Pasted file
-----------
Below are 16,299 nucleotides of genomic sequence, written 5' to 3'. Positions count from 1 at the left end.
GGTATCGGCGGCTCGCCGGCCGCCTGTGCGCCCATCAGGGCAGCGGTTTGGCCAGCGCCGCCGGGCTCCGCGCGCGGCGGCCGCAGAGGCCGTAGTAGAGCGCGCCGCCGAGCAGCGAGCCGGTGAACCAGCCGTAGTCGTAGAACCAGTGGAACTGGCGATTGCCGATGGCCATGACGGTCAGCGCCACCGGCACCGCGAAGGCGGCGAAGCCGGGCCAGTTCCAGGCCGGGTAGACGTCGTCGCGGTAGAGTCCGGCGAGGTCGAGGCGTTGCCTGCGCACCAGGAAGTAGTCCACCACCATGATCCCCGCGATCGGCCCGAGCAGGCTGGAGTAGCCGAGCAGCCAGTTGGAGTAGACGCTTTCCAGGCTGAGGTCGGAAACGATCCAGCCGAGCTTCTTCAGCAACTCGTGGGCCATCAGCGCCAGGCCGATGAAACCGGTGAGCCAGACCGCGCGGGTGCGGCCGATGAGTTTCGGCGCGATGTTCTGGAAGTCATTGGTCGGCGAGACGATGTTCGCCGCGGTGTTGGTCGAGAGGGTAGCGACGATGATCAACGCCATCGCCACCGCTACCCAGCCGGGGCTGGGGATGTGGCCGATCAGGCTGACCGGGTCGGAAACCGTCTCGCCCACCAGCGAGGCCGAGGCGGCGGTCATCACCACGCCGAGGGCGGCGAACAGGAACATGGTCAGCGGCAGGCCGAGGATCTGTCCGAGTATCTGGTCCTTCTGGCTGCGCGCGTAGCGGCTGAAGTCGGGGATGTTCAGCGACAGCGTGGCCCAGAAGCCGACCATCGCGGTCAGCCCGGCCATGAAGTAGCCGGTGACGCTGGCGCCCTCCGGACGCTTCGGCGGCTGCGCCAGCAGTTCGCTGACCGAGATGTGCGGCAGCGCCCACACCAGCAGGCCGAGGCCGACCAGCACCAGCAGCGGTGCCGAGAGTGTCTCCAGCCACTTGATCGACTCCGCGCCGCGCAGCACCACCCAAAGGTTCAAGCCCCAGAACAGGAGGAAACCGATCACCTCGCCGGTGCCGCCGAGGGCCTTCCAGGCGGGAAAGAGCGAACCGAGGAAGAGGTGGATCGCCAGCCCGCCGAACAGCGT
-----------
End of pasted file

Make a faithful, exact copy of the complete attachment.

Below are 16,299 nucleotides of genomic sequence, written 5' to 3'. Positions count from 1 at the left end.
GGTATCGGCGGCTCGCCGGCCGCCTGTGCGCCCATCAGGGCAGCGGTTTGGCCAGCGCCGCCGGGCTCCGCGCGCGGCGGCCGCAGAGGCCGTAGTAGAGCGCGCCGCCGAGCAGCGAGCCGGTGAACCAGCCGTAGTCGTAGAACCAGTGGAACTGGCGATTGCCGATGGCCATGACGGTCAGCGCCACCGGCACCGCGAAGGCGGCGAAGCCGGGCCAGTTCCAGGCCGGGTAGACGTCGTCGCGGTAGAGTCCGGCGAGGTCGAGGCGTTGCCTGCGCACCAGGAAGTAGTCCACCACCATGATCCCCGCGATCGGCCCGAGCAGGCTGGAGTAGCCGAGCAGCCAGTTGGAGTAGACGCTTTCCAGGCTGAGGTCGGAAACGATCCAGCCGAGCTTCTTCAGCAACTCGTGGGCCATCAGCGCCAGGCCGATGAAACCGGTGAGCCAGACCGCGCGGGTGCGGCCGATGAGTTTCGGCGCGATGTTCTGGAAGTCATTGGTCGGCGAGACGATGTTCGCCGCGGTGTTGGTCGAGAGGGTAGCGACGATGATCAACGCCATCGCCACCGCTACCCAGCCGGGGCTGGGGATGTGGCCGATCAGGCTGACCGGGTCGGAAACCGTCTCGCCCACCAGCGAGGCCGAGGCGGCGGTCATCACCACGCCGAGGGCGGCGAACAGGAACATGGTCAGCGGCAGGCCGAGGATCTGTCCGAGTATCTGGTCCTTCTGGCTGCGCGCGTAGCGGCTGAAGTCGGGGATGTTCAGCGACAGCGTGGCCCAGAAGCCGACCATCGCGGTCAGCCCGGCCATGAAGTAGCCGGTGACGCTGGCGCCCTCCGGACGCTTCGGCGGCTGCGCCAGCAGTTCGCTGACCGAGATGTGCGGCAGCGCCCACACCAGCAGGCCGAGGCCGACCAGCACCAGCAGCGGTGCCGAGAGTGTCTCCAGCCACTTGATCGACTCCGCGCCGCGCAGCACCACCCAAAGGTTCAAGCCCCAGAACAGGAGGAAACCGATCACCTCGCCGGTGCCGCCGAGGGCCTTCCAGGCGGGAAAGAGCGAACCGAGGAAGAGGTGGATCGCCAGCCCGCCGAACAGCGT